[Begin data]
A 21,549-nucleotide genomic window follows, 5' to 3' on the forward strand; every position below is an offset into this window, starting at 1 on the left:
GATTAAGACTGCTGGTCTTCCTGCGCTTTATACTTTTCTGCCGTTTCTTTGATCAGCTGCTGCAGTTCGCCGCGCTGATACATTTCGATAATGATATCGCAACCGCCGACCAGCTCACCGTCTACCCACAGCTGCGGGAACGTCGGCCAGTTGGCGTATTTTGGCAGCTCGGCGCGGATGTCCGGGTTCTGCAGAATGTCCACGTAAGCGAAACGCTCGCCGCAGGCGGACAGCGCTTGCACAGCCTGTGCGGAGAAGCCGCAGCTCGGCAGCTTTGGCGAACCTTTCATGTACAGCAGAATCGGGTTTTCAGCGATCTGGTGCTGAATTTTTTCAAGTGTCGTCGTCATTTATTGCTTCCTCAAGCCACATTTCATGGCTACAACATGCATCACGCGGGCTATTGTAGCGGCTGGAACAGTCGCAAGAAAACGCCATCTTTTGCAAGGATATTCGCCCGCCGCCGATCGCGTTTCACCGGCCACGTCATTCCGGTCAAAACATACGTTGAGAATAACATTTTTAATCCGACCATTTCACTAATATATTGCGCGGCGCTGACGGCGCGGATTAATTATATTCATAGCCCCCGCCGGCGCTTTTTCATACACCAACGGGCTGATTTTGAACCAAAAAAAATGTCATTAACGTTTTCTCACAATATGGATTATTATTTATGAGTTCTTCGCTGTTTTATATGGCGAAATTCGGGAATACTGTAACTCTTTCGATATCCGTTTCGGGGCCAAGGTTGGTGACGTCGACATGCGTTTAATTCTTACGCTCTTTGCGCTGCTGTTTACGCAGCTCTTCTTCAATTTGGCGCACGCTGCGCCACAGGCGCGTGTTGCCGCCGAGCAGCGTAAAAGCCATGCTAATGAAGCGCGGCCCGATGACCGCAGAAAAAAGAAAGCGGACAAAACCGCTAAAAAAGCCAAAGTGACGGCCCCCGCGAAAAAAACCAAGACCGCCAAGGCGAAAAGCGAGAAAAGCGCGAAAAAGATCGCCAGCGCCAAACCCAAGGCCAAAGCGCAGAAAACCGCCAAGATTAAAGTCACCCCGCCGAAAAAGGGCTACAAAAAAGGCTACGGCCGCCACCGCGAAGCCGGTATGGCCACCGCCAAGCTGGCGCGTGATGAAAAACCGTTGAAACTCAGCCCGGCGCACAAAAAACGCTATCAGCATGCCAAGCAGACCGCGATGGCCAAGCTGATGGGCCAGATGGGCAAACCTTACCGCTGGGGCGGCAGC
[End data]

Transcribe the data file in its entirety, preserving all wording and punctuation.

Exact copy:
A 21,549-nucleotide genomic window follows, 5' to 3' on the forward strand; every position below is an offset into this window, starting at 1 on the left:
GATTAAGACTGCTGGTCTTCCTGCGCTTTATACTTTTCTGCCGTTTCTTTGATCAGCTGCTGCAGTTCGCCGCGCTGATACATTTCGATAATGATATCGCAACCGCCGACCAGCTCACCGTCTACCCACAGCTGCGGGAACGTCGGCCAGTTGGCGTATTTTGGCAGCTCGGCGCGGATGTCCGGGTTCTGCAGAATGTCCACGTAAGCGAAACGCTCGCCGCAGGCGGACAGCGCTTGCACAGCCTGTGCGGAGAAGCCGCAGCTCGGCAGCTTTGGCGAACCTTTCATGTACAGCAGAATCGGGTTTTCAGCGATCTGGTGCTGAATTTTTTCAAGTGTCGTCGTCATTTATTGCTTCCTCAAGCCACATTTCATGGCTACAACATGCATCACGCGGGCTATTGTAGCGGCTGGAACAGTCGCAAGAAAACGCCATCTTTTGCAAGGATATTCGCCCGCCGCCGATCGCGTTTCACCGGCCACGTCATTCCGGTCAAAACATACGTTGAGAATAACATTTTTAATCCGACCATTTCACTAATATATTGCGCGGCGCTGACGGCGCGGATTAATTATATTCATAGCCCCCGCCGGCGCTTTTTCATACACCAACGGGCTGATTTTGAACCAAAAAAAATGTCATTAACGTTTTCTCACAATATGGATTATTATTTATGAGTTCTTCGCTGTTTTATATGGCGAAATTCGGGAATACTGTAACTCTTTCGATATCCGTTTCGGGGCCAAGGTTGGTGACGTCGACATGCGTTTAATTCTTACGCTCTTTGCGCTGCTGTTTACGCAGCTCTTCTTCAATTTGGCGCACGCTGCGCCACAGGCGCGTGTTGCCGCCGAGCAGCGTAAAAGCCATGCTAATGAAGCGCGGCCCGATGACCGCAGAAAAAAGAAAGCGGACAAAACCGCTAAAAAAGCCAAAGTGACGGCCCCCGCGAAAAAAACCAAGACCGCCAAGGCGAAAAGCGAGAAAAGCGCGAAAAAGATCGCCAGCGCCAAACCCAAGGCCAAAGCGCAGAAAACCGCCAAGATTAAAGTCACCCCGCCGAAAAAGGGCTACAAAAAAGGCTACGGCCGCCACCGCGAAGCCGGTATGGCCACCGCCAAGCTGGCGCGTGATGAAAAACCGTTGAAACTCAGCCCGGCGCACAAAAAACGCTATCAGCATGCCAAGCAGACCGCGATGGCCAAGCTGATGGGCCAGATGGGCAAACCTTACCGCTGGGGCGGCAGC